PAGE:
This writeup states the accepted and assumed definition of the integral of a complex function. I feel it is worth noding since, unlike the calculus of real variables, the calculus of complex variables was developed merely for the entertainment of mathematicians, so the definition was a bit arbitrary. However, the development of complex integration led to beautiful mathematics, and (surprisingly to me) very useful techniques for physicists and engineers.
Definition: The integral of a complex function, f(z) = u(z) + iv(z), where z = x + iy, is given by lim (as Δz goes to 0) Σf(z)Δz. Of course the Δz's comprise the path between the endpoints of some curve in complex space and f(z) is evaluated at any point inside each Δz.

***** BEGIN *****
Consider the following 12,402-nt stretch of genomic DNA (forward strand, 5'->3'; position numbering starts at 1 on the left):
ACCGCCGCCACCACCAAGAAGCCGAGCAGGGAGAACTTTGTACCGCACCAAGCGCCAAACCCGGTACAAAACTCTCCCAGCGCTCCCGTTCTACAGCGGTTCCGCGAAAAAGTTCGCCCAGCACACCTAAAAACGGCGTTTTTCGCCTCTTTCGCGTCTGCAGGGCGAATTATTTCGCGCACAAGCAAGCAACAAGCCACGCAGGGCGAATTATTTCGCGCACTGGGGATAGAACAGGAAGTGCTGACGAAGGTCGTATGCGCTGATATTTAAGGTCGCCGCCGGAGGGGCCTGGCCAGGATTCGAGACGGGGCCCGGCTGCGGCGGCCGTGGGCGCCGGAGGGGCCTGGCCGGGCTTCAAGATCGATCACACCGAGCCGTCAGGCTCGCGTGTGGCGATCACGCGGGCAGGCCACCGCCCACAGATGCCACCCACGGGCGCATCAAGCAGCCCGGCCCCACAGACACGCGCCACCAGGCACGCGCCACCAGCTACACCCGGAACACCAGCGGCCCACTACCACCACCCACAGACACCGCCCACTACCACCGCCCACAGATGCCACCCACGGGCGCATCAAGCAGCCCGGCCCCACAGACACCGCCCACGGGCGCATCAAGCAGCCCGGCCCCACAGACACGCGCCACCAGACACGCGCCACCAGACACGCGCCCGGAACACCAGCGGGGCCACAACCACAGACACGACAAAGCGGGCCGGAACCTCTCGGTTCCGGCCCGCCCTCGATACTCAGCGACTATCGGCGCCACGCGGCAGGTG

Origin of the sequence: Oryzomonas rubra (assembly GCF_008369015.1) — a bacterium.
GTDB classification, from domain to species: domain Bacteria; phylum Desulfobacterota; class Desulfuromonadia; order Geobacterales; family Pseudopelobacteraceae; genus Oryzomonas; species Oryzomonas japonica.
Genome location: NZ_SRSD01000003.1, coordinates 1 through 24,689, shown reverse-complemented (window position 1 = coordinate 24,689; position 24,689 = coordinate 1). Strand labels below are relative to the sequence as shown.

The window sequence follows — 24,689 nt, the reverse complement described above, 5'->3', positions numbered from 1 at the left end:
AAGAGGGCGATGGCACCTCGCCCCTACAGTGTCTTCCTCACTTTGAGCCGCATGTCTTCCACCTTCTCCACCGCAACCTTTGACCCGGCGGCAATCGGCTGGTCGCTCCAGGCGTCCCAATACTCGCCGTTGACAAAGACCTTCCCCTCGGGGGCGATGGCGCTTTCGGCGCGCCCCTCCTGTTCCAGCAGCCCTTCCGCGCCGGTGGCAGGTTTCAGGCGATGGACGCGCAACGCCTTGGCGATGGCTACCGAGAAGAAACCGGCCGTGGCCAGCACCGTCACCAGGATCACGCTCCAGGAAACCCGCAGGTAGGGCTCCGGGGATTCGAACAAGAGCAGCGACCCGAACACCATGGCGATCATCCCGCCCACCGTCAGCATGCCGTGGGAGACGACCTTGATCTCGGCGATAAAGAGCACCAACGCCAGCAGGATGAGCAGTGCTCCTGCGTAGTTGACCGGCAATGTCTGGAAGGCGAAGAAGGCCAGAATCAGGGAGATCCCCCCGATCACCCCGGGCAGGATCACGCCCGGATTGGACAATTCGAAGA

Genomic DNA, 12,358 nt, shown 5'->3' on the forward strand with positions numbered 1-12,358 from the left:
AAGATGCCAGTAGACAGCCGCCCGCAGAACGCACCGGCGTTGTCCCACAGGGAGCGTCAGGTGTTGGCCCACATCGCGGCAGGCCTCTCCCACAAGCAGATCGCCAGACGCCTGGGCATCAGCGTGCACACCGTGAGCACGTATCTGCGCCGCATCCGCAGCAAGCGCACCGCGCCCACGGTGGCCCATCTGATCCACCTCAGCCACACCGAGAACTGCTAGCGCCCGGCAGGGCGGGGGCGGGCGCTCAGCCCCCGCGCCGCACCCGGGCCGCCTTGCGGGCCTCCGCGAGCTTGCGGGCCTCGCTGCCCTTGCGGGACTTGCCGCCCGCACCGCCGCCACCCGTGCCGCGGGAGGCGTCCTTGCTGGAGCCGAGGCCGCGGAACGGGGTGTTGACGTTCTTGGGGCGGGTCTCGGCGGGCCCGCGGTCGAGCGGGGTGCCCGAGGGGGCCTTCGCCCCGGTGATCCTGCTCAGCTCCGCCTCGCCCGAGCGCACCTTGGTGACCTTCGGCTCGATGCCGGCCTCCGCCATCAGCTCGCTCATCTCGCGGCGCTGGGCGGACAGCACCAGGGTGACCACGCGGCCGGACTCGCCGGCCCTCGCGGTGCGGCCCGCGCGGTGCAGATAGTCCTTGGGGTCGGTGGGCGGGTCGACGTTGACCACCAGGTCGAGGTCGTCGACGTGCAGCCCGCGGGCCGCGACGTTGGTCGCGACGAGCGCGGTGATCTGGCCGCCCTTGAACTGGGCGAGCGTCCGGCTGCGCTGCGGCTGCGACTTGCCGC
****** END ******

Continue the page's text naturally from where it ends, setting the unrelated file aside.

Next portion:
The definition can be expanded into integral (udx - vdy) + i*integral (udy + vdx), and it is readily apparent that the definition is different from that of 2-d line integrals such as the integral of a force between two points, which corresponds to energy. One thing to note is that, in general, the integral is not purely a function of the endpoints, but rather a function of the path between the endpoints. The condition for independence of path (a little bit analogous to the definition of a conservative force in physics) is that that the function f(z) is analytic in the region on and inside the region enclosed by the two paths connecting the endpoints (see Cauchy-Goursat Theorem). However, if two paths between the endpoint enclose a singularity, the integrals need not be equal.